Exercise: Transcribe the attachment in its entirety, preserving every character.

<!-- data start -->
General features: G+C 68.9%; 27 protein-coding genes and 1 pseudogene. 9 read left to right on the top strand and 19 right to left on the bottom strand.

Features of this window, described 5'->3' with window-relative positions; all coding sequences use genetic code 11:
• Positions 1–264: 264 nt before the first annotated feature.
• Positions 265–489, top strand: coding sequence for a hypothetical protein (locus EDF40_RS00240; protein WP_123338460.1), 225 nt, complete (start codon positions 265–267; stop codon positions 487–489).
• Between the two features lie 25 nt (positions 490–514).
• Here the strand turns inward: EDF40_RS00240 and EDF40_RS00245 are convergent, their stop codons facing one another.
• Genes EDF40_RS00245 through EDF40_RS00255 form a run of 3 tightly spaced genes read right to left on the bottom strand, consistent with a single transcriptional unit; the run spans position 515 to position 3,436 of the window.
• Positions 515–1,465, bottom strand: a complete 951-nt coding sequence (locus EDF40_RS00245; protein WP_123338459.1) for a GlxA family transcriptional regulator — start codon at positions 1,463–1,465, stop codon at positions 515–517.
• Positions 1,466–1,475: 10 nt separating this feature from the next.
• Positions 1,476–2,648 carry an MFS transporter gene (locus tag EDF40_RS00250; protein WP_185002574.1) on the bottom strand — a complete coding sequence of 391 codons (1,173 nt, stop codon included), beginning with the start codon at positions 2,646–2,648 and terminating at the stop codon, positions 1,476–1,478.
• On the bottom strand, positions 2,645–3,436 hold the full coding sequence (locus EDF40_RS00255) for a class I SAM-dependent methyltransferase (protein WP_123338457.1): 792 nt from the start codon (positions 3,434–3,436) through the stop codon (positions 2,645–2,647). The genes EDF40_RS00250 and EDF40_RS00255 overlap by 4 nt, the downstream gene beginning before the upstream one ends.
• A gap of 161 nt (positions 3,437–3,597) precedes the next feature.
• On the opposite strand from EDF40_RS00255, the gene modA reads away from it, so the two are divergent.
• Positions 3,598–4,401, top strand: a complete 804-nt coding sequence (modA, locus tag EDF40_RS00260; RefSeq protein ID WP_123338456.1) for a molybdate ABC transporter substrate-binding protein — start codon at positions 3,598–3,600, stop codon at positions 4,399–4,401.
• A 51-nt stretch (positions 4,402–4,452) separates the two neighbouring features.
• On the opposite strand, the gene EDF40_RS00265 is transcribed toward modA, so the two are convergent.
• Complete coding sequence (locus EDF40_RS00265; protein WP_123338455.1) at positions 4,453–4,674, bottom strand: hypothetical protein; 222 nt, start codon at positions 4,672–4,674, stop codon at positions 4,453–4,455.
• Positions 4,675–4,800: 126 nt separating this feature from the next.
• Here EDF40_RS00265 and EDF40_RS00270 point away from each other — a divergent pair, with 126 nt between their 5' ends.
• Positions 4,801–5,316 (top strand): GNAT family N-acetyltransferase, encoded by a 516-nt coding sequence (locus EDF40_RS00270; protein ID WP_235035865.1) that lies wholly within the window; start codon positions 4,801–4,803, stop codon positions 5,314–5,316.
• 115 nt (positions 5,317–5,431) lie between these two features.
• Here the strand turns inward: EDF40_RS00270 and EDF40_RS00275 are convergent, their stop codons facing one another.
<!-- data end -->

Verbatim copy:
General features: G+C 68.9%; 27 protein-coding genes and 1 pseudogene. 9 read left to right on the top strand and 19 right to left on the bottom strand.

Features of this window, described 5'->3' with window-relative positions; all coding sequences use genetic code 11:
• Positions 1–264: 264 nt before the first annotated feature.
• Positions 265–489, top strand: coding sequence for a hypothetical protein (locus EDF40_RS00240; protein WP_123338460.1), 225 nt, complete (start codon positions 265–267; stop codon positions 487–489).
• Between the two features lie 25 nt (positions 490–514).
• Here the strand turns inward: EDF40_RS00240 and EDF40_RS00245 are convergent, their stop codons facing one another.
• Genes EDF40_RS00245 through EDF40_RS00255 form a run of 3 tightly spaced genes read right to left on the bottom strand, consistent with a single transcriptional unit; the run spans position 515 to position 3,436 of the window.
• Positions 515–1,465, bottom strand: a complete 951-nt coding sequence (locus EDF40_RS00245; protein WP_123338459.1) for a GlxA family transcriptional regulator — start codon at positions 1,463–1,465, stop codon at positions 515–517.
• Positions 1,466–1,475: 10 nt separating this feature from the next.
• Positions 1,476–2,648 carry an MFS transporter gene (locus tag EDF40_RS00250; protein WP_185002574.1) on the bottom strand — a complete coding sequence of 391 codons (1,173 nt, stop codon included), beginning with the start codon at positions 2,646–2,648 and terminating at the stop codon, positions 1,476–1,478.
• On the bottom strand, positions 2,645–3,436 hold the full coding sequence (locus EDF40_RS00255) for a class I SAM-dependent methyltransferase (protein WP_123338457.1): 792 nt from the start codon (positions 3,434–3,436) through the stop codon (positions 2,645–2,647). The genes EDF40_RS00250 and EDF40_RS00255 overlap by 4 nt, the downstream gene beginning before the upstream one ends.
• A gap of 161 nt (positions 3,437–3,597) precedes the next feature.
• On the opposite strand from EDF40_RS00255, the gene modA reads away from it, so the two are divergent.
• Positions 3,598–4,401, top strand: a complete 804-nt coding sequence (modA, locus tag EDF40_RS00260; RefSeq protein ID WP_123338456.1) for a molybdate ABC transporter substrate-binding protein — start codon at positions 3,598–3,600, stop codon at positions 4,399–4,401.
• A 51-nt stretch (positions 4,402–4,452) separates the two neighbouring features.
• On the opposite strand, the gene EDF40_RS00265 is transcribed toward modA, so the two are convergent.
• Complete coding sequence (locus EDF40_RS00265; protein WP_123338455.1) at positions 4,453–4,674, bottom strand: hypothetical protein; 222 nt, start codon at positions 4,672–4,674, stop codon at positions 4,453–4,455.
• Positions 4,675–4,800: 126 nt separating this feature from the next.
• Here EDF40_RS00265 and EDF40_RS00270 point away from each other — a divergent pair, with 126 nt between their 5' ends.
• Positions 4,801–5,316 (top strand): GNAT family N-acetyltransferase, encoded by a 516-nt coding sequence (locus EDF40_RS00270; protein ID WP_235035865.1) that lies wholly within the window; start codon positions 4,801–4,803, stop codon positions 5,314–5,316.
• 115 nt (positions 5,317–5,431) lie between these two features.
• Here the strand turns inward: EDF40_RS00270 and EDF40_RS00275 are convergent, their stop codons facing one another.